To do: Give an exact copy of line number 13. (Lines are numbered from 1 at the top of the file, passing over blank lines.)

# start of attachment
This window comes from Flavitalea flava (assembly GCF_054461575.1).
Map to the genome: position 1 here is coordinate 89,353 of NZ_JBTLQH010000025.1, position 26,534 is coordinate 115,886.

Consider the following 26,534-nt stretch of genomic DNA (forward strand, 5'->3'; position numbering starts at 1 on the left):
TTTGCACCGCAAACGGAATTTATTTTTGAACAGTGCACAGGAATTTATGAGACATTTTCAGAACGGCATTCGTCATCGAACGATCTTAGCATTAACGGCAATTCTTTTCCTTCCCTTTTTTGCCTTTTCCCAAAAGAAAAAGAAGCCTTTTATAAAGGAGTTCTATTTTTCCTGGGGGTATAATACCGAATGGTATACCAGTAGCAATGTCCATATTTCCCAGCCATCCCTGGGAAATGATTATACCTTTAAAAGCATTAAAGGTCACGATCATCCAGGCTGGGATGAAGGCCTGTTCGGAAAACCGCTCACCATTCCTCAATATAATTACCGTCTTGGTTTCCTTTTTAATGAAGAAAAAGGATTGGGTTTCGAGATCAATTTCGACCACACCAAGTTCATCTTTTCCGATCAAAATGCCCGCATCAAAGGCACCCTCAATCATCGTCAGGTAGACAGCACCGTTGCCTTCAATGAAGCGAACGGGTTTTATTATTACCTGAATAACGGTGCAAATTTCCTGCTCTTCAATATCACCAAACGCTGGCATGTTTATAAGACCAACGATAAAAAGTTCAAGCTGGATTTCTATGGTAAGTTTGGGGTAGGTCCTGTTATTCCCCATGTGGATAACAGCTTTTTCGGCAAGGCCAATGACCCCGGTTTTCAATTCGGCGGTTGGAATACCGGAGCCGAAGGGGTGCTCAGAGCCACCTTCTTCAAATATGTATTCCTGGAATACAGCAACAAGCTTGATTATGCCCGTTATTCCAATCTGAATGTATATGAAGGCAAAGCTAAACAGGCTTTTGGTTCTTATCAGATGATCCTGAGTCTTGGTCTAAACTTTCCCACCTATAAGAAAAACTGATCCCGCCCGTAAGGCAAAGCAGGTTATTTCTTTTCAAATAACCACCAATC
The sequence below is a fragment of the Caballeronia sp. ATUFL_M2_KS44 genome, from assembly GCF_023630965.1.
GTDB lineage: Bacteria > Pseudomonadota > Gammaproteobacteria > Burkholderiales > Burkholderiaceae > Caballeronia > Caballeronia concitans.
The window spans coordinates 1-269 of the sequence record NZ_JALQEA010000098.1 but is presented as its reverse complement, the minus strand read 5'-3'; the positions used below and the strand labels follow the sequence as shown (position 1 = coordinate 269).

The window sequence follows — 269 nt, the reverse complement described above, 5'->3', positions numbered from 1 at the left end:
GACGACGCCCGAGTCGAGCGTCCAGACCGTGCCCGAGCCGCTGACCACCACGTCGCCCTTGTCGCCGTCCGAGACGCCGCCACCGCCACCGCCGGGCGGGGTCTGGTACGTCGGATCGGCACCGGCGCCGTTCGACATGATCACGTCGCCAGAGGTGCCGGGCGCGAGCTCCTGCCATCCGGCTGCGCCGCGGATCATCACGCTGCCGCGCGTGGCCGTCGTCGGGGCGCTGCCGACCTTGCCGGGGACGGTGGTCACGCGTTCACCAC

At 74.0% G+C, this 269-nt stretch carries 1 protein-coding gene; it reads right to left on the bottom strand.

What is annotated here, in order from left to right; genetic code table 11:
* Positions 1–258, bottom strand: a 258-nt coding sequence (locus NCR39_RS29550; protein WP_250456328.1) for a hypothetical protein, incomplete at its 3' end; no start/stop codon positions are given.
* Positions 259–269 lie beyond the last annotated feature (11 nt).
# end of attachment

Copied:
* Positions 259–269 lie beyond the last annotated feature (11 nt).